Cast Includes Michael Feast, Diana Hardcastle and Roger Sloman
Running Time: 90 mins, no interval
The memories of our youth tend to be some of the strongest and evoke the most nostalgia – this is something that Seventeen manages to capture exceptionally well. The show, which uses a cast of veteran actors, focusses on the moment between childhood and adulthood, and the difficulties that arise from it.
The writer, Matthew Whittet, has done a very good job at creating a plot that captures both the highs and lows of adolescence. It manages to collect a cross-section of the generation (though it is a mainly white, dated and possibly idealised one) and weaves them into an enjoyable, if occasionally predictable, storyline.
The production also suffers from a few pacing and structural issues – the first half is predominantly celebratory and the second is more reflective and sad, which comes across as quite a simplistic view – the best parts tend to occur when Whittet combines these, making it more true to life. It also means we get a very music-heavy, louder first section, followed by a slower, quieter latter half which means there is sometimes a lack of contrast which means it can drag.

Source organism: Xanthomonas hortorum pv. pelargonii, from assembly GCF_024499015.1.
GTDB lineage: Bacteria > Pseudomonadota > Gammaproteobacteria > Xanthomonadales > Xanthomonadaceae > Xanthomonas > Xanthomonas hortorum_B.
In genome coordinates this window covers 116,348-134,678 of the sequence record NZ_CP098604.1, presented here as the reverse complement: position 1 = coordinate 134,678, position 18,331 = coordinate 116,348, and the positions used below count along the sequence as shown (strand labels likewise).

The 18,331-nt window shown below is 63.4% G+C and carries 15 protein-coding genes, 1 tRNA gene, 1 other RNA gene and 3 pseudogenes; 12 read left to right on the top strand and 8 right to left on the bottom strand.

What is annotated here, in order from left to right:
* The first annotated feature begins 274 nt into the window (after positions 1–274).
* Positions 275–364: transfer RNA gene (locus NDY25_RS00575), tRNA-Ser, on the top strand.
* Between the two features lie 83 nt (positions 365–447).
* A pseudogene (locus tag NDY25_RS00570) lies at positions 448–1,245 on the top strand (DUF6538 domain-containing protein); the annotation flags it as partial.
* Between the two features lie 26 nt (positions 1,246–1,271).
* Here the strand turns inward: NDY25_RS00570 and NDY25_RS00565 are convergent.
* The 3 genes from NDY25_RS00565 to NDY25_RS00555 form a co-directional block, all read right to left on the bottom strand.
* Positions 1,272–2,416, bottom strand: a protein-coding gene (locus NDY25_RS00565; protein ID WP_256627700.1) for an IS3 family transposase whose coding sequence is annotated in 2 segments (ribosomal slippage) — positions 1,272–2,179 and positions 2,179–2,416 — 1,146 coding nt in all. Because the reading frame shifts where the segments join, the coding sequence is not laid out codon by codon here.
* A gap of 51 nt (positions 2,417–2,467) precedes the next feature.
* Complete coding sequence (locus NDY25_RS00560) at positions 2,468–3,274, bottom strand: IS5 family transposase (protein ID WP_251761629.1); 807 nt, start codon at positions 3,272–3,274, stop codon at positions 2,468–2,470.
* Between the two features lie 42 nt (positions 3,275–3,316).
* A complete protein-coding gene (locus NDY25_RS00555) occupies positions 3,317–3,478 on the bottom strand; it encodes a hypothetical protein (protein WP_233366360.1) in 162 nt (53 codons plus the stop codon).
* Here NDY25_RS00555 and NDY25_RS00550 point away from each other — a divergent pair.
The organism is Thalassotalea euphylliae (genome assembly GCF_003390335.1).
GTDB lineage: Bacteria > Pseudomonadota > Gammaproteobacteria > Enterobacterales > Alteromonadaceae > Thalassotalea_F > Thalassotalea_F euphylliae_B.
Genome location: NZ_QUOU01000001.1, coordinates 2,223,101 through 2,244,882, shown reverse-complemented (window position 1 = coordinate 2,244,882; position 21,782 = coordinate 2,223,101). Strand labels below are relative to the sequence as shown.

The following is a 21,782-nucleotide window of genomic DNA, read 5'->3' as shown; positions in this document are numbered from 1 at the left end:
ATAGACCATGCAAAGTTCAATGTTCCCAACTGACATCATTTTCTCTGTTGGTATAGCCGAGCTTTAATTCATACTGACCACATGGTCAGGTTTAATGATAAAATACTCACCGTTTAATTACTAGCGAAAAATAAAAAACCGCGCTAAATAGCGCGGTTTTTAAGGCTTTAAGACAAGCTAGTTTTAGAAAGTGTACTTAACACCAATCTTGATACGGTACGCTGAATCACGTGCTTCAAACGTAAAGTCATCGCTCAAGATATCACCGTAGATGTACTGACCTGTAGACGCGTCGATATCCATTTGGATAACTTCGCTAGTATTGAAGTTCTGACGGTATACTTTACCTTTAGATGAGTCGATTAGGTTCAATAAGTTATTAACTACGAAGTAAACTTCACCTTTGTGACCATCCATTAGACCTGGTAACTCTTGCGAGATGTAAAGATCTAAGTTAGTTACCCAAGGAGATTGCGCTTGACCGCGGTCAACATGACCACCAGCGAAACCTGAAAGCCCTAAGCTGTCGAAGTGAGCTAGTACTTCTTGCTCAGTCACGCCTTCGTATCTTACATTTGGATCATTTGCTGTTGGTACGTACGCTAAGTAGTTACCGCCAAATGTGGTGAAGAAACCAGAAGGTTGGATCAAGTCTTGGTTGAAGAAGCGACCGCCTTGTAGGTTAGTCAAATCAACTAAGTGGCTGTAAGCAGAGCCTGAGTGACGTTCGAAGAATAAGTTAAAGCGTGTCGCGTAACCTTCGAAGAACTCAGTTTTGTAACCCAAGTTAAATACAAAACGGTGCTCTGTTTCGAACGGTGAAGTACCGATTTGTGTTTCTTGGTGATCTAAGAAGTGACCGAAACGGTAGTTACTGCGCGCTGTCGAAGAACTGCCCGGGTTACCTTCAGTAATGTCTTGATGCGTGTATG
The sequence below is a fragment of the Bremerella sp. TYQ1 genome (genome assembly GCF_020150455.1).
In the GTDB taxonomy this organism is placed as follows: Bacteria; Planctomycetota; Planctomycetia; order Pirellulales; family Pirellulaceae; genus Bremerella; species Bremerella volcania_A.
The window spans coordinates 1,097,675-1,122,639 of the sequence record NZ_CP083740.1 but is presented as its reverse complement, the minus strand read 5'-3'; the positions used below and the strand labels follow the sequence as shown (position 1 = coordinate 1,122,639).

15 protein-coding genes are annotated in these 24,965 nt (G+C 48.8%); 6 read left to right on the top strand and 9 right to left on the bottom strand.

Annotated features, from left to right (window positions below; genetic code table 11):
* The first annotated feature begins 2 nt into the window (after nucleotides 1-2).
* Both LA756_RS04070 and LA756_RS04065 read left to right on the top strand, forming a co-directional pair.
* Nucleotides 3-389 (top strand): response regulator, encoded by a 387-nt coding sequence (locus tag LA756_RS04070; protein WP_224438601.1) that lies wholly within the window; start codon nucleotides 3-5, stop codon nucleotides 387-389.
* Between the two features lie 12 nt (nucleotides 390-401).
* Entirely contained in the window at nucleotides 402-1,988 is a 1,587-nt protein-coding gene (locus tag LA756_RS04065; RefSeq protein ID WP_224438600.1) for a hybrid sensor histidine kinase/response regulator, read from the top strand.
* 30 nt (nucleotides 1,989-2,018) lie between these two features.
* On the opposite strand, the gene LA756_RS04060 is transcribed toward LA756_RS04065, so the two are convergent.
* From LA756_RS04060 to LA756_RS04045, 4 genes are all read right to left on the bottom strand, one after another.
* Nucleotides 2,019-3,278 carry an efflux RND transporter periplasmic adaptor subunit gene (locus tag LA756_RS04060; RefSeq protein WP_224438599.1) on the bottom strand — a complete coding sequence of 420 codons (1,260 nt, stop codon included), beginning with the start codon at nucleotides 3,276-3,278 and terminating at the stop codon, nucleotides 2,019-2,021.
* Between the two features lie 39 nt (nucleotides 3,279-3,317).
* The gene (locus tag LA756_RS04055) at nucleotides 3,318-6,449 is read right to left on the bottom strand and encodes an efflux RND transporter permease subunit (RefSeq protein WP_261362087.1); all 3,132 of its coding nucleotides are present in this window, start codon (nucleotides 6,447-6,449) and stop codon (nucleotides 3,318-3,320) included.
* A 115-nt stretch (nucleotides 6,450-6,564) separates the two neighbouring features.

One of the other artistic choices also made the piece less cohesive – there is a range of both contemporary and older music, which makes the time setting harder to place. Whilst this could be seen to make the piece timeless (possibly like the eternity symbol shaped climbing frame), it was distracting – youth regularly associate themselves and identify with music so this made it difficult to identify with the characters.
Moving on to the cast, the actors were all exceptionally good at capturing their youth. Of particular note was Roger Sloman as Tom, caught in a moral quandary. However, there seems to be little reason for the cast to be older other than a marketing gimmick – other than a few knowing references and considerations of things to come which work well, this could easily be a play performed by young people. It feels like there is going to be a twist or reveal at some point which utilises the cast’s older ages, but this never materialises and feels like a missed opportunity to comment on the notion of a ‘second childhood’ that may befall the characters in later life.
Summary: A solid piece that evokes the nostalgia of youth into a neat plot that possibly ends a little too neatly. ***